We agree that the Petitioner's request for information is somewhat vague and incomplete. It doesn't explain the purpose of the request. In the case of Shell Oil Co. v. NLRB (CA-9; 1971) 65 LC 11,679, 441 F. 2d 880, the United States Court of Appeals for the 9th Circuit Court held that the mere fact that information sought from an employer is relevant to the Union's bargaining needs does not make the employer's failure to provide the information unlawful. According to the 9th Circuit Court, the Union must specify the uses for which the information will be put, particularly where the employer has put forth bona fide objections to the form in which the information is requested and offers to meet with the Union to work out a mutually acceptable form. And the NLRB has held that although an employer is contractually required to furnish the Union with the safety and health records of its employees, it is not unlawful for the employer to refuse to do so if the union fails to inform the employer of its purpose in requesting the information. Hanlon and Wilson Co. , 267 NLRB 1264 (1983). Also, in Avco Mfg. Corp. , 111 NLRB 729 (1955), the NLRB said that in the processing of grievances, as contrasted with contract negotiations, the Union is not entitled to information which is not pertinent to grievances.

The limited record provided herein does not explain why the Union wants the information it has requested. If it pertains to grievances, the possibility of grievances, or pertains in some other way to the proper administration of the collective bargaining agreement, then the transfer lists should be provided.

We would conclude, however, that on the basis of the record herein, where the Union says only that it is "requesting the names of all employees on all transfer lists and all testing results of any classification in our bargaining unit," the request for information is not adequate to require the furnishing of that information. Thus, Respondent's argument that the information needn't be provided because the Petitioner has not demonstrated the purpose of the requested information is valid.

That defect, however, is easily cured and if we dismiss this case at this point on this ground, the parties will likely be right back. Therefore, we offer the following opinions of this Commission on the issues raised herein: (1) If the Union shows that the transfer lists are needed because of a possible employee grievance, or for some other reason connected to its responsibility to represent the Petitioner's employees in the administration of the collective bargaining agreement, then they must be provided. (2) We cannot foresee any type of grievance, or any dispute involving the administration of the contract, which would require the employer to furnish the test results.

There is a substantial difference between the two requested items. The collective bargaining agreement makes specific reference to transfers. Article 11 says transfers shall be based on seniority, there shall be a written evaluation of the job performance of the transferred employees, the City can reject a requested transfer, the employee can't transfer more than once in any 12-month period, and the transfer or retransfer shall not be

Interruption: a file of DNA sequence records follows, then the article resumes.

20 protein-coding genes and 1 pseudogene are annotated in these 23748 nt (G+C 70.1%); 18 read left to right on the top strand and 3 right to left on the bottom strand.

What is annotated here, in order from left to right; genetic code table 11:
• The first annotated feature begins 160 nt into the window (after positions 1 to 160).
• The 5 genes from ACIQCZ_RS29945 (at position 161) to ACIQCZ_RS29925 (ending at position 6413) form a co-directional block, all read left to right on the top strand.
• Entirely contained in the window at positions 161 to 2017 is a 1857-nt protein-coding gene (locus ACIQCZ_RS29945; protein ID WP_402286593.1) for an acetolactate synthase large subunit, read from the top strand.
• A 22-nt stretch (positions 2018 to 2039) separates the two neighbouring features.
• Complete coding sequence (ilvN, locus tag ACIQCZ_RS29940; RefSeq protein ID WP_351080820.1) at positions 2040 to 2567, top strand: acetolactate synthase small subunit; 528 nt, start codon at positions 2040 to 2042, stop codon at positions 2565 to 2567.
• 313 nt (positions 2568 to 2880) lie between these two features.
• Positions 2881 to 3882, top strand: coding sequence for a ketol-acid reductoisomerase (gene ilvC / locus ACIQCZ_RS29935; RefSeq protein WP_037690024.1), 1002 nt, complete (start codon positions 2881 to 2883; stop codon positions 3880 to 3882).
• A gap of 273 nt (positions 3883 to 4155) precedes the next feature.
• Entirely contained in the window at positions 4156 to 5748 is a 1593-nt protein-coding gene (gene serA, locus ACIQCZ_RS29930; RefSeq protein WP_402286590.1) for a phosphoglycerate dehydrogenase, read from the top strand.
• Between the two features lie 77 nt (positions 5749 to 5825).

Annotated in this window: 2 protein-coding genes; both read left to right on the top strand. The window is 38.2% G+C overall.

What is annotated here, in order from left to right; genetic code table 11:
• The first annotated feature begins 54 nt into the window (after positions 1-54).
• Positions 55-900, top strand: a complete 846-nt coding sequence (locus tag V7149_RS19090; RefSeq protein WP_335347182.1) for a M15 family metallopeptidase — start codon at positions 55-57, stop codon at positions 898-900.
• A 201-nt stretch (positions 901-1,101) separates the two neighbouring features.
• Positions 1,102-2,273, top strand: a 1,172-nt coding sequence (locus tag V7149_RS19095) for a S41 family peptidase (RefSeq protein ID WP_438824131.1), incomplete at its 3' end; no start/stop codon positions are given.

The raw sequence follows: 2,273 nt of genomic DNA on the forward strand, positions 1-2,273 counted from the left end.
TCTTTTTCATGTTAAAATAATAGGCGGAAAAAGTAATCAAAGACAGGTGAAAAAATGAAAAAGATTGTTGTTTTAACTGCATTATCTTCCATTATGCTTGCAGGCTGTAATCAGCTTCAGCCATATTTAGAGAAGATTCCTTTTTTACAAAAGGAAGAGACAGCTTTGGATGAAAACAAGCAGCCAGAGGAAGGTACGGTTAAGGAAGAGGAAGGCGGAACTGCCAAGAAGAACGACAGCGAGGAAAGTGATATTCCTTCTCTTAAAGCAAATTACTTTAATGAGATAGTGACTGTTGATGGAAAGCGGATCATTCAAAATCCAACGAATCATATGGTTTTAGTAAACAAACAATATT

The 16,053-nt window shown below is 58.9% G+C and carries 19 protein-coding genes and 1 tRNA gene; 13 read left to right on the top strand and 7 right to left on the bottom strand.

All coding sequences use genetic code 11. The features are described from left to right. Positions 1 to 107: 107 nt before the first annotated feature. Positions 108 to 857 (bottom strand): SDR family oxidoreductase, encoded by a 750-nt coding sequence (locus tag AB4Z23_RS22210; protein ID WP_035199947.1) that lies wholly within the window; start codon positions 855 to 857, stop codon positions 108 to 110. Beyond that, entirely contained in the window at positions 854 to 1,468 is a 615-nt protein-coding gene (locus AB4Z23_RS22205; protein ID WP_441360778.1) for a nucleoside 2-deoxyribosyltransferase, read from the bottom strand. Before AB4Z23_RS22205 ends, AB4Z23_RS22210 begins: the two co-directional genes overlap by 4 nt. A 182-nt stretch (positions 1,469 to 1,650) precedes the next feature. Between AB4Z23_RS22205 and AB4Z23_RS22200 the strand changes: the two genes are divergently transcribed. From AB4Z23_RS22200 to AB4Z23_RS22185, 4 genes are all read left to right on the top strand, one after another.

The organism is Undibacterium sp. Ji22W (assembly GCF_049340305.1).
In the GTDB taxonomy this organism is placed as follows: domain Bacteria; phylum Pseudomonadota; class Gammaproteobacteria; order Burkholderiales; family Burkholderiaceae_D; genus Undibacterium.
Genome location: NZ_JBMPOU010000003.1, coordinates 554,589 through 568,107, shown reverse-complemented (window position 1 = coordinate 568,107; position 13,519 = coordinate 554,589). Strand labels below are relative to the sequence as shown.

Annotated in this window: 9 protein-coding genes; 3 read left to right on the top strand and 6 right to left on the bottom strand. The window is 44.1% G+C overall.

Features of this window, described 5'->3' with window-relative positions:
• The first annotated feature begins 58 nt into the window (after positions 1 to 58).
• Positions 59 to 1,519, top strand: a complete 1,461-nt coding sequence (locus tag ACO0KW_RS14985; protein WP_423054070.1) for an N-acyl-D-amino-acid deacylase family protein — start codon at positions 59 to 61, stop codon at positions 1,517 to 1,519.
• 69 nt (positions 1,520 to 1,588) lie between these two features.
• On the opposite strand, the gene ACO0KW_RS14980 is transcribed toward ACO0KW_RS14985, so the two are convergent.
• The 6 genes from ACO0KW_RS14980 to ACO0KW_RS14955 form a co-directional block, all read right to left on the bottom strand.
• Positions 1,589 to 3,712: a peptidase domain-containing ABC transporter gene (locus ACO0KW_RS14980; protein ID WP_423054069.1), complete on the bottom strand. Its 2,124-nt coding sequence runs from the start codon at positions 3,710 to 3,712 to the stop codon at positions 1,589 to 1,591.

arbitrarily applied. There is much in this article that needs to be administered by the labor organization that represents the transferring employees. Grievances can arise. Therefore, if the Union, for the purpose of administering the collective bargaining agreement, or discovering or filing a grievance, requests a copy of the transfer list, it must be furnished. In its function of policing the collective bargaining agreement, the union has the right to information which enables it to determine whether the contract is being fairly and impartially administered. Hastings & Sons Publishing Co. , (1953) 102 NLRB 708.

Respondent claims both the transfer lists and test results constitute confidential information and therefore needn't be provided to the Union. This argument is valid with regard to the test results, but not the transfer lists. If there is some need for confideniality with the transfer lists, it does not outweigh the Union's right to receive certain information in order to properly and fairly administer its collective bargaining agreement. LaGuardia Hospital , 260 NLRB 1455 (1981). An employer cannot withhold information on the ground that it is confidential in the absence of any showing of any particular need for confidentiality. Weber Veneer & Plywood Co. , 161 NLRB 1054 (1967). There is nothing in the stipulation of facts in this case that illustrates any particular need for confidentiality with regard to transfer lists. Exhibit B from the stipulation of facts says the transfer lists are not a part of Chapter 23 - Personnel, which requires confidentiality in the test results. Respondent's brief says that employees on the transfer lists don't want other employees to know they are on the transfer list. This claimed fact, however, is not included in the stipulation of facts and even if it were, we would not consider it sufficient to outweigh the union's right to this information.